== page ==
“The Active Learning Fellowship is part of an effort to transform the culture of teaching and learning at CWRU, with new learning spaces being part of the effort,” Oestreich said. “The goal is to help faculty to think more deeply about their own teaching practices, provide recognition for faculty’s participation in the fellowship, communicate their efforts to their departments, the university and beyond and provide an additional avenue for academic research.”
Holmes, Tracy, Painter, Oestreich and doctoral candidate Hyunyong Park, from the Mandel School, contributed to the research.
Jan 15 2015
The Mandel School will have a substantial presence at the Society for Social Work and Research (SSWR) 2015 Annual Conference this week in New Orleans. Stop by Booth #100 to visit with Dean Grover “Cleve” Gilmore, faculty and PhD students who are gathered for the event. Additionally, the following papers and posters will be presented at SSWR (faculty names are in bold and doctoral students/graduates are in italics):
- Suzanne Brown & Elizabeth M. Tracy, PhD: Parenting competence and the role of children for mothers recovering from substance dependence
- Youngmin Cho & Kyung-Hoon Han: Mediating role of self-esteem on the relationship between exposure to violence and self-rate health among South Korean middle school
- Youngmin Cho & Claudia J. Coulton, PhD: The effects of parental nonstandard work schedules on adolescents’ academic achievement in dual-earner kouseholds in South Korea
- Chia Ling Chung: Empowerment as a mediator in the relationship between social support and internalized stigma in family caregivers of adults with severe mental illness
- Chia Ling Chung, David E. Biegel, PhD, & Ching Wen Chang: Loneliness as a mediator in the relationship between social support and quality of life in adults with severe mental illness
- David Crampton, PhD; S. K. Bearman, K. Corteselli, & Susan Yoon: Ongoing efforts to develop the evidence-base of team decision making
- Janelle Duda; Fred Butcher, PhD; Daniel Flannery, PhD; Jeffrey M. Kretschmar, PhD; Stephen Morgano: Individuals with open warrants: Motivations for surrendering at a church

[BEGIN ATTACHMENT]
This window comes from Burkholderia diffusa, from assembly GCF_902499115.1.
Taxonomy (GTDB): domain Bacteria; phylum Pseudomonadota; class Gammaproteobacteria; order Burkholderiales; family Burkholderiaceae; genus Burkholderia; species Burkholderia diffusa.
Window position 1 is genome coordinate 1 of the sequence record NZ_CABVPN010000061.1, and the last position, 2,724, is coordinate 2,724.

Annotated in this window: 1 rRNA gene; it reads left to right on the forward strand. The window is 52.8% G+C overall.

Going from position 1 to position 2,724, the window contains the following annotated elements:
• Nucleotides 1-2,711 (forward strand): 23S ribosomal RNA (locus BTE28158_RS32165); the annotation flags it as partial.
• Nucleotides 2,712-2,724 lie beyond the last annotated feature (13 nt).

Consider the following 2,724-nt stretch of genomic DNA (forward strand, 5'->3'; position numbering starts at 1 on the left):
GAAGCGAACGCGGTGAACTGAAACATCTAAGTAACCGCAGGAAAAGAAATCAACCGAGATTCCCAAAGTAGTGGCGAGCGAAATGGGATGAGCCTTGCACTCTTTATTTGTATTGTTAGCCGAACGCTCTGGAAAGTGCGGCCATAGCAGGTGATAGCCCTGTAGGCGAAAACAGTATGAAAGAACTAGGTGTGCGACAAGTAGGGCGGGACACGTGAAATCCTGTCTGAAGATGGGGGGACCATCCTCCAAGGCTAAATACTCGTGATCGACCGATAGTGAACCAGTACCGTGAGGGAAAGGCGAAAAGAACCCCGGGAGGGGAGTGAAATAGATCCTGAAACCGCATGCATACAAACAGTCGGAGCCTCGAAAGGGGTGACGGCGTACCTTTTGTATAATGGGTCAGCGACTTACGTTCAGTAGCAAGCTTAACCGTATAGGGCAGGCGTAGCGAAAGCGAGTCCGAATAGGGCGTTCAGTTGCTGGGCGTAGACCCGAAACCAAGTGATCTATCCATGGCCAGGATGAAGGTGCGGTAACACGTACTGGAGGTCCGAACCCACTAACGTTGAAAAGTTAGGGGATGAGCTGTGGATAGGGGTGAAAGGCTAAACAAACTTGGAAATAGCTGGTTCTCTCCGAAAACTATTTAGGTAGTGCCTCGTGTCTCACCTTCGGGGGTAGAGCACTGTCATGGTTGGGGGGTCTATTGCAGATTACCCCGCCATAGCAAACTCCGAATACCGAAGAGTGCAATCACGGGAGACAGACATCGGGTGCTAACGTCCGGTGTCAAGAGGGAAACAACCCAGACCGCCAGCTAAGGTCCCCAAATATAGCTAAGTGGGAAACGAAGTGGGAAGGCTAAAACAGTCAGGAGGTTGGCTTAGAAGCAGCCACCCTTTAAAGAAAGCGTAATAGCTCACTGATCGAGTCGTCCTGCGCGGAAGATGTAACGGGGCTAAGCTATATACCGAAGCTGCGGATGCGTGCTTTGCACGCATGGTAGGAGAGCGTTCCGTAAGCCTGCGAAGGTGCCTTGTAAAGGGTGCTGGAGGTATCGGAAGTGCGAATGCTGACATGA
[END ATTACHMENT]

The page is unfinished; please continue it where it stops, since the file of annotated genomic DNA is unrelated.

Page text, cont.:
- Eunlye Lee, Anna Maria Santiago, PhD, & G.C. Galster: Neighborhood influences on smoking and marijuana use among low-income African American and Latino adolescents
- Hyung Yong Park, Elizabeth M. Tracy, PhD & Meeyoung Oh Min, PhD: Longitudinal associations among sobriety support, substance using members, and substance use at 6 and 12 months post treatment
- Susan Yoon & Megan R. Holmes, PhD: Child exposure to violence: The underlying effect of trauma symptoms on behavior problems.
Nov 2 2014
- Research and training grant awards totaled $9,188,090 in 2013-2014 – a new school record and an increase of 58% over the previous year.
- Since 2005, Mandel School’s research grant funding has increased over 270%.
- Over 70% of faculty members submitted a total of 104 research or training grant proposals (a 71% increase over the previous year) and had 163 publications since 2011.
- The Mandel School is ranked #8 for scholarly productivity among U.S. social work schools, using the H-index, and also maintains an 8:1 student/faculty ratio in the classroom, reflecting a deep commitment to teaching.
Mandel School research is comprehensive, ranging from individuals and families to communities and nations, and embracing the lifespan from prenatal development to the elderly. The findings are used by human service agencies, county and state governments, federal entities, and international organizations to improve practice and service delivery and to impact public policy.
The 2013-2014 Annual Report was overseen by David E. Biegel, the Henry L. Zucker Professor of Social Work Practice, who served as the Associate Dean for Research and Training for the past six years and during a time of significant growth for the school’s research and training grant portfolio. On September 1, 2014, Dr. Biegel stepped down from this position and Dean Grover “Cleve” Gilmore announced that Elizabeth M. Tracy, the Grace Longwell Coyle Professor in Social Work, is the new Associate Dean for Research and Training. Dr. Tracy’s previous leadership of the Mandel School’s doctoral program and strong history of obtaining external grant funding make her an ideal candidate for this position.
Read the complete report here.